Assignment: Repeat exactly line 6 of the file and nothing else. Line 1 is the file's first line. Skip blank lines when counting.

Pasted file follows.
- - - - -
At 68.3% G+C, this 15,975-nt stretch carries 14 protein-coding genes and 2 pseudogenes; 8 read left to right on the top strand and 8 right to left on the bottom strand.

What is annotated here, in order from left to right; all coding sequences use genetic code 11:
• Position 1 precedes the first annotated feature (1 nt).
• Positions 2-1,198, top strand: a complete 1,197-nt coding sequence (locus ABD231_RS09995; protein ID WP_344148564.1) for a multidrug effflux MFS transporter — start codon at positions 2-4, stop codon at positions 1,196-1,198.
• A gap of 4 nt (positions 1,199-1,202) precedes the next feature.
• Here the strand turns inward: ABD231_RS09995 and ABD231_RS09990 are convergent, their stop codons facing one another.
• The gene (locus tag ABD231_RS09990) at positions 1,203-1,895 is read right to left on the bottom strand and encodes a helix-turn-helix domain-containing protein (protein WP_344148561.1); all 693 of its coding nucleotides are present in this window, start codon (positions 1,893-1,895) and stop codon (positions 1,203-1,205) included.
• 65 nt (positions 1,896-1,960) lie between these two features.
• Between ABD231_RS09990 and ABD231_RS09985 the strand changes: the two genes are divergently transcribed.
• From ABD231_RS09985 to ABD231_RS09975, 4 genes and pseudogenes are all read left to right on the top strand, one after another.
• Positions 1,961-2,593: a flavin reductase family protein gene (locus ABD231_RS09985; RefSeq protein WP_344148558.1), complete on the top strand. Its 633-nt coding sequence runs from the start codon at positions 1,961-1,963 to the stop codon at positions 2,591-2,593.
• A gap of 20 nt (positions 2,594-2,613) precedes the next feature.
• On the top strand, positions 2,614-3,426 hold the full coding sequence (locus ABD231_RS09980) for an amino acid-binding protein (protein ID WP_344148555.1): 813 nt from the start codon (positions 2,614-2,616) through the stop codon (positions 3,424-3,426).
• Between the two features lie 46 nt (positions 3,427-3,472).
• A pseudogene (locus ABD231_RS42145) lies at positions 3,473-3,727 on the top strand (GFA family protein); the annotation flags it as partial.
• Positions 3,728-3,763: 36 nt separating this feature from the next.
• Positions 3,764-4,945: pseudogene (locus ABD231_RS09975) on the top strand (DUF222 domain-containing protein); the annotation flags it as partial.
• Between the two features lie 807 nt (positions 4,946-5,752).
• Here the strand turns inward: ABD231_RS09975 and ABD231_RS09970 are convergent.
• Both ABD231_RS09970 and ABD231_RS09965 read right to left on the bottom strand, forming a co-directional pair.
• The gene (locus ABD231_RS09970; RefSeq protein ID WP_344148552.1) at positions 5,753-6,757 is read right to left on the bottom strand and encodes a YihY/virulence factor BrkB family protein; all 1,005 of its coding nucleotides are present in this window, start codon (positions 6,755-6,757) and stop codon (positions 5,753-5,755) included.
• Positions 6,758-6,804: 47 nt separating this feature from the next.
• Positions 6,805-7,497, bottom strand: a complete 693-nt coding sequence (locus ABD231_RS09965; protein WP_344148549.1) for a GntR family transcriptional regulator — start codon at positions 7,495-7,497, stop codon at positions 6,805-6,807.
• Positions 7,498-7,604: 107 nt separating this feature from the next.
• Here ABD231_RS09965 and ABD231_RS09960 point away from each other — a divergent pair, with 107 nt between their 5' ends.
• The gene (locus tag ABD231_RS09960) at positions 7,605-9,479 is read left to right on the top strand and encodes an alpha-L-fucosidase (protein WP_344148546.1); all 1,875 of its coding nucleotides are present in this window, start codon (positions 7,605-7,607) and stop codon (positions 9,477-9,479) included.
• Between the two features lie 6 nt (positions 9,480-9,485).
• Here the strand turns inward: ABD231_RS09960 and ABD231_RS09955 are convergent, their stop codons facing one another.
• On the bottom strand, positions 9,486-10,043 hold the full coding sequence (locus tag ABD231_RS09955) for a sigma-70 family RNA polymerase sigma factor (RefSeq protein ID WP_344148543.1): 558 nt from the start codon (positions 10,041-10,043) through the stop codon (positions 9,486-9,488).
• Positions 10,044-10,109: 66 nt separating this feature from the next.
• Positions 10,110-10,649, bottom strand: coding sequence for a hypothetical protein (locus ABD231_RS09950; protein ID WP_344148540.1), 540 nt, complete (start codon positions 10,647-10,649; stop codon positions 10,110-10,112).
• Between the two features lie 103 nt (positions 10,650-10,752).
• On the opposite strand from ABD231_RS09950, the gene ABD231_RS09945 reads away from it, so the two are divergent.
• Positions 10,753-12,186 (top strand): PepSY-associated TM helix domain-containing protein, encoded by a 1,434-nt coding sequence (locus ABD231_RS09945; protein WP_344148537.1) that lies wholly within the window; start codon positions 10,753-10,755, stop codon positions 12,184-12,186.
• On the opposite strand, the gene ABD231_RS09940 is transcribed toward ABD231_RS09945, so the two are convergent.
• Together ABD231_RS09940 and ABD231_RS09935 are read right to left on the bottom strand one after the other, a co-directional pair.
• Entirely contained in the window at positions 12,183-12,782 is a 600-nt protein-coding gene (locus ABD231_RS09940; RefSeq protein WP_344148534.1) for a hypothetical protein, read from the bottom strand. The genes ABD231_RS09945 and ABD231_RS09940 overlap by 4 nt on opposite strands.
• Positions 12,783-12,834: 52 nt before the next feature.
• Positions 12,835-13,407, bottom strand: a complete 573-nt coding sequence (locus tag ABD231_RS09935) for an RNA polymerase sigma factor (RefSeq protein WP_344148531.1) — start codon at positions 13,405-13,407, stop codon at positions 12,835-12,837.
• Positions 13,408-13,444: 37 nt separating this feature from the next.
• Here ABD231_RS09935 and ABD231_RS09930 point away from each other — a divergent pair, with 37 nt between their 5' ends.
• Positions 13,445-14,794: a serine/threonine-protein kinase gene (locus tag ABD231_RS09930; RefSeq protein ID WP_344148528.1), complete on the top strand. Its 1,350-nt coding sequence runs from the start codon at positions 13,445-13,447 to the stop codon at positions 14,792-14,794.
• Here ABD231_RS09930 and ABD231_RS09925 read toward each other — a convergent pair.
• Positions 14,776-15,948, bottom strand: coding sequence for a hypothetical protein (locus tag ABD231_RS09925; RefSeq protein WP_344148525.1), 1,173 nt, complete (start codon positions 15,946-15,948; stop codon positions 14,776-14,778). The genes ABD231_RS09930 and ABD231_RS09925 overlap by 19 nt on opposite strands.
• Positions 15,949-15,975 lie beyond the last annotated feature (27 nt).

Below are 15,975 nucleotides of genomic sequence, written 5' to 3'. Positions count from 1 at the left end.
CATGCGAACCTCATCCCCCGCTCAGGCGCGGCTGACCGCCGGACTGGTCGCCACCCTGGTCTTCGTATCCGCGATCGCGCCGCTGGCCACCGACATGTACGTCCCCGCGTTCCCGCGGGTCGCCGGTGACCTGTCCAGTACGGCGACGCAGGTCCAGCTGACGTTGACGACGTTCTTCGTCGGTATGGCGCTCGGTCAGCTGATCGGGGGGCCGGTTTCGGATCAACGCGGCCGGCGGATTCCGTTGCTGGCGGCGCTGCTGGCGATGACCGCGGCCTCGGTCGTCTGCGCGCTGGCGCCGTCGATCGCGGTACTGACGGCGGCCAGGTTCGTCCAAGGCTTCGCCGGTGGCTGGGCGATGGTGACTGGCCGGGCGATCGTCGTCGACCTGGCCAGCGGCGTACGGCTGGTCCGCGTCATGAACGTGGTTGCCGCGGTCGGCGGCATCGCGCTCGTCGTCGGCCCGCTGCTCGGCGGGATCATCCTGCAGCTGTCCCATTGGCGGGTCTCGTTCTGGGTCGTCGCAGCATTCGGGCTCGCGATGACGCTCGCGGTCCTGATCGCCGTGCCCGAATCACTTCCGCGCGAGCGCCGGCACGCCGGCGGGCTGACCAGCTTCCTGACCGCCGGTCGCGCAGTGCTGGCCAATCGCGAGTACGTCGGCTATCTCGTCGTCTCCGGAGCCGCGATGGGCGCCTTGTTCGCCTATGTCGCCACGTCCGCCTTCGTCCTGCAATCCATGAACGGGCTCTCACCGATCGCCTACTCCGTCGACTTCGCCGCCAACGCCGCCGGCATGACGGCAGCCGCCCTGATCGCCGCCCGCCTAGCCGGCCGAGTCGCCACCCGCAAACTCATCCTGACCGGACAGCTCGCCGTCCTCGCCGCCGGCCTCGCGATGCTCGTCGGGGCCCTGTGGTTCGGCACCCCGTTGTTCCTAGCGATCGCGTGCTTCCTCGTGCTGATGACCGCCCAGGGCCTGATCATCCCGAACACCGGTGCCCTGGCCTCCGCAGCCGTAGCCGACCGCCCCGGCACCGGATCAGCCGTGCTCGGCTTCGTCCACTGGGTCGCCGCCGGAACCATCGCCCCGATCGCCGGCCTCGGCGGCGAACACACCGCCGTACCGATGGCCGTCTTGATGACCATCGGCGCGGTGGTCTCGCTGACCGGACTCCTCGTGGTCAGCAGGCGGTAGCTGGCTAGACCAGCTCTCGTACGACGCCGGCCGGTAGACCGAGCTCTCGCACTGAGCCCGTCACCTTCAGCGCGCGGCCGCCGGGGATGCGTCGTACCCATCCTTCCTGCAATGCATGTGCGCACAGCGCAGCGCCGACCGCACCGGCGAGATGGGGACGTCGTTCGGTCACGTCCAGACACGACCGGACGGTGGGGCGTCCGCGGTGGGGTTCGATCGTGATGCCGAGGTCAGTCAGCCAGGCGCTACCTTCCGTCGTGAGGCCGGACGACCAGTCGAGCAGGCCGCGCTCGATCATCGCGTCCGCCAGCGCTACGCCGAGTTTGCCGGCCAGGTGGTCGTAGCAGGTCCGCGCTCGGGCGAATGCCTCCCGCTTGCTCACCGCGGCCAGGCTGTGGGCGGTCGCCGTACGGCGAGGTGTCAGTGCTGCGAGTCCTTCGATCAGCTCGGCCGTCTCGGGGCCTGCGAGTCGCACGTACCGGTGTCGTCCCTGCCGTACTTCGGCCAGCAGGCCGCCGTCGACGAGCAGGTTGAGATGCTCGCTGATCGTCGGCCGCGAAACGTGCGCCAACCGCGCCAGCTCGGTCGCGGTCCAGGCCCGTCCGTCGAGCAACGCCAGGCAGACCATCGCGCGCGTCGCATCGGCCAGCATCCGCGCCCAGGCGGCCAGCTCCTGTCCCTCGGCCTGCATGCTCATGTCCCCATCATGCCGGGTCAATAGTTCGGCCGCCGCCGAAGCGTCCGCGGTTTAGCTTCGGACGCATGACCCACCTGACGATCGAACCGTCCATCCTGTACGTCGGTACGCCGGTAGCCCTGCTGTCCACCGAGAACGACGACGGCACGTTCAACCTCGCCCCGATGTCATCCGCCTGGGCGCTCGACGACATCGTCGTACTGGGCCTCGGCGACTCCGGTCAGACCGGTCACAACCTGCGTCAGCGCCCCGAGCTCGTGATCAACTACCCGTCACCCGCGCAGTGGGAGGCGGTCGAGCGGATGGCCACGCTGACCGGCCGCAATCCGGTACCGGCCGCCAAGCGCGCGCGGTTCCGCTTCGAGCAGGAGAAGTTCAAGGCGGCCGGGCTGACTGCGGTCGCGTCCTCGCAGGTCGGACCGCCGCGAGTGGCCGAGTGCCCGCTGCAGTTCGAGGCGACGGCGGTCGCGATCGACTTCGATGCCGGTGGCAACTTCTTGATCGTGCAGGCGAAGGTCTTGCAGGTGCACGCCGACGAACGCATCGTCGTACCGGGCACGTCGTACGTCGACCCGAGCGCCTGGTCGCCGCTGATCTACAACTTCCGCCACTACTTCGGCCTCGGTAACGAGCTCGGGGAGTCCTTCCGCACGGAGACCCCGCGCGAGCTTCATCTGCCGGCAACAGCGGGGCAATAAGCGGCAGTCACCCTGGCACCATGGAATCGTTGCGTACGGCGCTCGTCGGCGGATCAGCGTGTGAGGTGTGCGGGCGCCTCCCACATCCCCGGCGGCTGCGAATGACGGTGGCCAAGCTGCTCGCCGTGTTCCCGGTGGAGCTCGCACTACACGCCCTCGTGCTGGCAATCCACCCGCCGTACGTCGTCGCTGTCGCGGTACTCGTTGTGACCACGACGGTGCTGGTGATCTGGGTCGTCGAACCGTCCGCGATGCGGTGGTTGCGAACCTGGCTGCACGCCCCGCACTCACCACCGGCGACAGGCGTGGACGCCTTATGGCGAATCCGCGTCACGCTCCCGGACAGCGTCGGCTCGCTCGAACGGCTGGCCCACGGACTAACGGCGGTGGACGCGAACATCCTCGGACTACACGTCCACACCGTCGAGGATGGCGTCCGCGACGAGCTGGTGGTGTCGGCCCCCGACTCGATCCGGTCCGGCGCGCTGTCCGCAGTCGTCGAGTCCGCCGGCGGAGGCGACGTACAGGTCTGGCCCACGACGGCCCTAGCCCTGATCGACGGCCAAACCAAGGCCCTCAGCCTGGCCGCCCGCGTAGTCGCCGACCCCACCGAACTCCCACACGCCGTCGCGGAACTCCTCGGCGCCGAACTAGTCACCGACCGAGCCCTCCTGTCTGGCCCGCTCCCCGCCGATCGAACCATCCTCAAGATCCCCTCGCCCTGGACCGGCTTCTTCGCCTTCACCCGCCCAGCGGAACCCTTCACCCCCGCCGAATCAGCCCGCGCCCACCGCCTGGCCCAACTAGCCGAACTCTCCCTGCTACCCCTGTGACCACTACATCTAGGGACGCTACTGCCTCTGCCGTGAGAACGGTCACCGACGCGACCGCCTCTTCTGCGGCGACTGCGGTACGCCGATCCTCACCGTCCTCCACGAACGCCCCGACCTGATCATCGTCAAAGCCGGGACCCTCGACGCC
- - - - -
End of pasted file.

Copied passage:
• Here the strand turns inward: ABD231_RS09995 and ABD231_RS09990 are convergent, their stop codons facing one another.